Monthly Archives: June 2014

About that song you were singing…

You listen to a preacher deliver a sermon from the pulpit that contains blatant false teaching, do you go out and proclaim it to others as though you believe it? Certainly not, because you do not want anyone to think you believe what he is saying. You turn on your car radio and hear that tune that everyone knows (you know, the one with the up-tempo beat), but then you get to that line in the song where there is the now-found-everywhere curse word, do you sing it? Of course not, because you recognize that singing a curse word in a song is just as wrong as saying one to another person. So, what’s the point?

Unfortunately, many members of the church will not apply the reasoning of the second question to the reasoning of the first question when it regards the songs that are sung in praise to God. It is unfortunate to see so many occasions where brethren will spend hours proclaiming one thing, only to completely ignore their own arguments when singing the exact opposite.

While we claim to understand the principle that our singing is intended to teach and admonish (Col. 3:16), as well as to bring honor and glory to God (Eph. 5:19-20), Christians have oftentimes seemed to miss the overall application of this idea. It means that we have the responsibility to ensure that the words, ideas, concepts, doctrines, and practices proclaimed in our songs are accurate and Biblical.

You see, most of the songs in our song books were not written by members of the body of Christ. They were written by those in denominations who carried their own beliefs and practices into the songs they wrote. While this by no means insinuates that a song written by a denominational individual cannot be right and useful, it does require that we do not assume that it is accurate based solely on its inclusion in the song book in the pew. There are songs in the song books of most congregations that teach erroneous doctrines about the Holy Spirit, the work of angels, premillennialism, salvation, and a host of other topics.

However, most of the time members sing songs simply because it is in the song book, or because they sang it as a child, or because it has a beautiful tune, without ever giving the first thought about what the song actually means. Very few Christians take the time to read the words of the songs they sing and even fewer consciously understand the details being portrayed.

Do not get me wrong, most of the songs in our books are just fine. Nevertheless, there are two extremes to this issue. There are those that desire to twist every song to make it scriptural (even when it blatantly is not) and there are those who try to twist the words of almost every song to make it unscriptural (which is equally wrong). It must be recognized that there can be ambiguity in a song and it not be unscriptural. If a concept is vaguely worded, it should not be assumed that it is intended in an unscriptural way. However, if a false doctrine or practice is explicitly stated, we also don’t have the right to ignore it as “poetic license” and sing it anyway.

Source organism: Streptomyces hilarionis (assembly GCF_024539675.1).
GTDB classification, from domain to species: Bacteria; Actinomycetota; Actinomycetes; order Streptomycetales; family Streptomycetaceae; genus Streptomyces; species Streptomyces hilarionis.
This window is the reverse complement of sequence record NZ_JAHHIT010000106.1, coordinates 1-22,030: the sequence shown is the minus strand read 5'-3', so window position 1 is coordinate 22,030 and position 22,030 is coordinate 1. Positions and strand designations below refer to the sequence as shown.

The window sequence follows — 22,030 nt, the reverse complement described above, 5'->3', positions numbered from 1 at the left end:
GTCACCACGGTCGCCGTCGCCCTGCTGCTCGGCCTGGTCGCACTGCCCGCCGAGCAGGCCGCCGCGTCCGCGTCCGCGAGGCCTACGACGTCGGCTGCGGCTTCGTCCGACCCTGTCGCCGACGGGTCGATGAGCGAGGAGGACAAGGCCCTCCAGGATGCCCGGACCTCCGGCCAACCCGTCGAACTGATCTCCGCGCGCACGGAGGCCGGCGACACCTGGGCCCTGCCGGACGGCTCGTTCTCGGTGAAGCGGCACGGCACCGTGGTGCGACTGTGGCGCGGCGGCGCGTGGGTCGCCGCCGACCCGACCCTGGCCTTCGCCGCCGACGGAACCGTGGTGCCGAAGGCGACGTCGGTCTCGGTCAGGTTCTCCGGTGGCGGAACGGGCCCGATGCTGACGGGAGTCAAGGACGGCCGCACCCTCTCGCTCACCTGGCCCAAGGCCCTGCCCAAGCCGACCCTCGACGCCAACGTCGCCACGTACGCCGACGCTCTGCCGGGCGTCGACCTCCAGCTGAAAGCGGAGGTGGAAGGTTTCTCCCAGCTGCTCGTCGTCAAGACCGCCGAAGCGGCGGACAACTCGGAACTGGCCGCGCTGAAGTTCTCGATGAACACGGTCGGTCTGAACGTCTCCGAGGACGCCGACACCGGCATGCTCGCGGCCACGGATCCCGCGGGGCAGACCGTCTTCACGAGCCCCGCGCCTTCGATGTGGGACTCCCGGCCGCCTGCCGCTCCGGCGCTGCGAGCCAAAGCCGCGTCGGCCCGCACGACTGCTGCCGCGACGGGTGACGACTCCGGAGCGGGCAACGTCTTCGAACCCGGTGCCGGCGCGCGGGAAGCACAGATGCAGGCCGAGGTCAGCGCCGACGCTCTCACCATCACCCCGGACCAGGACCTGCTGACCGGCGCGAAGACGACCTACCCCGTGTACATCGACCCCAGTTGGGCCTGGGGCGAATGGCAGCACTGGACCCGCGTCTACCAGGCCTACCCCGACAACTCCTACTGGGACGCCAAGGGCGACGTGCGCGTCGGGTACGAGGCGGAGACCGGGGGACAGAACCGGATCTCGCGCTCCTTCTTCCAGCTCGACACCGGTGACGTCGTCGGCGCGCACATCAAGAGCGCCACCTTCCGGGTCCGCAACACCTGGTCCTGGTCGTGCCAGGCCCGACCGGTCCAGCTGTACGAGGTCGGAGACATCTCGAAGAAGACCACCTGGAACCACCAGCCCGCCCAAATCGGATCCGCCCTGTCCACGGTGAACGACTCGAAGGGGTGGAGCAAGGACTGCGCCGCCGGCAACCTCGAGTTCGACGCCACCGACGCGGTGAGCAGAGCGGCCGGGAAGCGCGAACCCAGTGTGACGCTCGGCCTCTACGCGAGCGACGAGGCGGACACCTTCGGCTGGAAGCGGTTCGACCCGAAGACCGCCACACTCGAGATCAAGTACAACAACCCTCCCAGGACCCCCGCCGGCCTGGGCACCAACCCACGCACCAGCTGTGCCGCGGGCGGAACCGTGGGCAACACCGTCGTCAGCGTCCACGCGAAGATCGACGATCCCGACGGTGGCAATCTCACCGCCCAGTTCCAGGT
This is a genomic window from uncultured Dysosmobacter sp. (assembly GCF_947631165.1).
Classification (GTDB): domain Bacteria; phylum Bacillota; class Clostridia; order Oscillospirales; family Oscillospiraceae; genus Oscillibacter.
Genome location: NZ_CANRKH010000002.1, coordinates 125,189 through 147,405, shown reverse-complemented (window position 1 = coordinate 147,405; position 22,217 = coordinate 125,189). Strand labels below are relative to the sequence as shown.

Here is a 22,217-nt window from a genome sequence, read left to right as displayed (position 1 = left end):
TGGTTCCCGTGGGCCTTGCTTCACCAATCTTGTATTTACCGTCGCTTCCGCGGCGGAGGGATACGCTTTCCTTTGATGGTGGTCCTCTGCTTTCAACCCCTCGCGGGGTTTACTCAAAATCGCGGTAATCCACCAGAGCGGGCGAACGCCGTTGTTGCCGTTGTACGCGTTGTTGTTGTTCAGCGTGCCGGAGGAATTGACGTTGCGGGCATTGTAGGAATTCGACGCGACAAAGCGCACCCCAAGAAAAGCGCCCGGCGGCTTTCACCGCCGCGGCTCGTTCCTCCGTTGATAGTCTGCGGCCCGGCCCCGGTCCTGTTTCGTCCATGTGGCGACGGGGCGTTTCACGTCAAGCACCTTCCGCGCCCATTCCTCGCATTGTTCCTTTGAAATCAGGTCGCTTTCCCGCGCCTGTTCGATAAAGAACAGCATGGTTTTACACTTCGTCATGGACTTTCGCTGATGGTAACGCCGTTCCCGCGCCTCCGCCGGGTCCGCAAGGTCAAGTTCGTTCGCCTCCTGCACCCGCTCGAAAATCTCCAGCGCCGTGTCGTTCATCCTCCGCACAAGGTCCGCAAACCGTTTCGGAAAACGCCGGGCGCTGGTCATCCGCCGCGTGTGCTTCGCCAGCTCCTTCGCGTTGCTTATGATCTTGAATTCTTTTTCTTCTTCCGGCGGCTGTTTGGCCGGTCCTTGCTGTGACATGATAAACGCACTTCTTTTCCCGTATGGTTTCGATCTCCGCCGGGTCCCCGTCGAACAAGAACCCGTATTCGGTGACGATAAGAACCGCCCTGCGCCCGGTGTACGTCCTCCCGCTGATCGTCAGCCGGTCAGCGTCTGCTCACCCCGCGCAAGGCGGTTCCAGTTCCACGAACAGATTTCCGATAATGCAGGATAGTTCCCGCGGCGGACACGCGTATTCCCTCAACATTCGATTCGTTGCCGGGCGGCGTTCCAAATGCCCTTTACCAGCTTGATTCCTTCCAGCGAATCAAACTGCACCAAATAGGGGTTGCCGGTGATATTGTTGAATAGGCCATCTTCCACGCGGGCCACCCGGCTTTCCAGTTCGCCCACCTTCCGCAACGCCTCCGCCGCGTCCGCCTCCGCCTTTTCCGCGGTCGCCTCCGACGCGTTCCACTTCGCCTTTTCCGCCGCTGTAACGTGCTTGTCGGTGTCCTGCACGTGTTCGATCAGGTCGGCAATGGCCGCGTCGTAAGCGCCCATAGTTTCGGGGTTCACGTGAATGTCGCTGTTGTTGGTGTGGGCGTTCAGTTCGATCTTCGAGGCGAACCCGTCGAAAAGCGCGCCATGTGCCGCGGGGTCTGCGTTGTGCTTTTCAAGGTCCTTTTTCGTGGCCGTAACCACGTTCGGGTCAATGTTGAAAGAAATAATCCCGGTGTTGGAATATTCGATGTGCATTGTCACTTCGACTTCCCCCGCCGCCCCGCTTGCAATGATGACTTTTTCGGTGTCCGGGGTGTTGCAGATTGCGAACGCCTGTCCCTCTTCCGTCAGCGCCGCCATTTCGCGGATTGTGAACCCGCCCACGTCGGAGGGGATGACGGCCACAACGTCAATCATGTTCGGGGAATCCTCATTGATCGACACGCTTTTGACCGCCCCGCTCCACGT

Are we actually reading the words of the songs we sing? Could we defend them before God if he asked us to explain what we meant when we sang _________, because we knew he said something different? We need to be just as desirous for sound words in song as we are sound words in the pulpit. Unfortunately, it is often the case that the songs with the best tunes and the most lovely melodies are the ones that have the most problems (funny how that works, isn’t it?).

Make sure the songs you sing in praise to God are ones that praise him according to his will, doctrine, and commands; because there is nothing more insulting to the God of the Universe than to speak the truth in word and sing a lie to him in song. Know what you sing.

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Are you the same person today you were a year ago?

There are those who will speak ill of a person who has changed over time. They will complain that this person is not the same one they were friends with years before, began working with some time ago, or married in their younger years. They talk of change as though it is the plague and recoil at the thought of a difference being present. The same is often true in patterns of thinking as well. People, especially those in the public light, face ridicule or are called hypocrites and flip-floppers for changing their beliefs on a certain issue or study.